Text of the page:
How about some help from readers. Can anyone help Tim?
    I also made the request via Twitter

  7. Rob 02/22/2010 at 2:44 PM #

    If you are a client of TOS or TDA you can use Dynamic Data Exchange (DDE) to pull live data into Excel from the TOS trading platform. I do it and it works like a champ.
    Regards, Rob

  8. Frank 02/22/2010 at 3:27 PM #

    Possibly Hoadley has updated his software to reflect the option naming changes. I’m pretty sure it’s able to pull option information from free sources, although the program is not free and has a clunky interface (at least to those of us with little or no experience with Excel plugins).

  9. Frank 02/22/2010 at 3:36 PM #

    Mark, do you know what the formula is to calculate a 0.5 standard deviation? I see it’s called for but the calculaton is not given in one or two of the CBOE videos vids on butterflies, I think.
    Thanks for the blog. It’s a great source for all of us.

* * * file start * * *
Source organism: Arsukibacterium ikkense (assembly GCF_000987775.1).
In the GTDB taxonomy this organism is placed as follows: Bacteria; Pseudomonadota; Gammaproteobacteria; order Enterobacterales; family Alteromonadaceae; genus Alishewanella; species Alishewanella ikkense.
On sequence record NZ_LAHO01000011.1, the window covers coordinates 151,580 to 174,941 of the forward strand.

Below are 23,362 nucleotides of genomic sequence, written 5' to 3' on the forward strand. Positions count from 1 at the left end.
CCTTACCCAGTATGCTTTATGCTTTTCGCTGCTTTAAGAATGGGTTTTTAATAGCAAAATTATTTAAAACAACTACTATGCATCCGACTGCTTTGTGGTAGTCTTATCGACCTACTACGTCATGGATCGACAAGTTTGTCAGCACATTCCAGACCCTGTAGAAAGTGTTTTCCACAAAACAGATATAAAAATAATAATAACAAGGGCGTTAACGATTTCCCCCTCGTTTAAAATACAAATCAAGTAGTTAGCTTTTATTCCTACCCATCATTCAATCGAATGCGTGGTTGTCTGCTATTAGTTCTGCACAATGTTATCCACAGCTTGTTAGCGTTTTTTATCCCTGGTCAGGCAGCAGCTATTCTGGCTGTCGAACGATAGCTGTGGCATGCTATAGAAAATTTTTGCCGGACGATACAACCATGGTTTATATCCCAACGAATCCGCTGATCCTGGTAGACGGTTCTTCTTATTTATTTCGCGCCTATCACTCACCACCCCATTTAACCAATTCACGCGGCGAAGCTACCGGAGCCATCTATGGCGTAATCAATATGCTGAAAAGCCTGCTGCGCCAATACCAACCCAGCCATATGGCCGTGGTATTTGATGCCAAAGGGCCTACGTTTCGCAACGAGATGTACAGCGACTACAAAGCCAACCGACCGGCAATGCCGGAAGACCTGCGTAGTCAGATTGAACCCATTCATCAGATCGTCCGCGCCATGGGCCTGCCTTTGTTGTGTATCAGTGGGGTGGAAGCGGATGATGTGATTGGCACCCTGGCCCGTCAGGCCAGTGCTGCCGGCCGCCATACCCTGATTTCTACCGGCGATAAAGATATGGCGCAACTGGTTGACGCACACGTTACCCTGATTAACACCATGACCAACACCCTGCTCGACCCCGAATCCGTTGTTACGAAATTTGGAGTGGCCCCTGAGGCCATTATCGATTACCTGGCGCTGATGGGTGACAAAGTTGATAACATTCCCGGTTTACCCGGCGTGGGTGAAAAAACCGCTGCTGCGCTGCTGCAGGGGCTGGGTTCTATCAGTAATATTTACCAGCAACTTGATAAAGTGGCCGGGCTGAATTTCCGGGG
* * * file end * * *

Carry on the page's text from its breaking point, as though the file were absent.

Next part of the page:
10. Mark Wolfinger 02/22/2010 at 3:59 PM #

    I don’t know and have been unable to find it via Google.
    I believe (a guess) that it’s the size move in the underlying for which the probability of moving more than that amount (or less) is 50%.

  11. Andy 02/23/2010 at 3:00 AM #

    Was wondering if you would be able to comment on maintaining a ‘delta neutral’ portfolio. Particularly, when dealing with condors, delta can become unbalanced as price approaches one of the wings… is rolling the OTM spread closer to the money a legitimate strategy?
    Another method I’ve seen is to simply balance your position with calls and puts. For example, I am bullish on AAPL and buy 5 calls; but to neutralize delta, I also buy 2 puts. Is this position more advantageous than simply buying 3 calls and no puts?

  12. Mark Wolfinger 02/23/2010 at 8:30 AM #

    Good question and worthy of a blog post to discuss.
    Please give me a few days to get to it.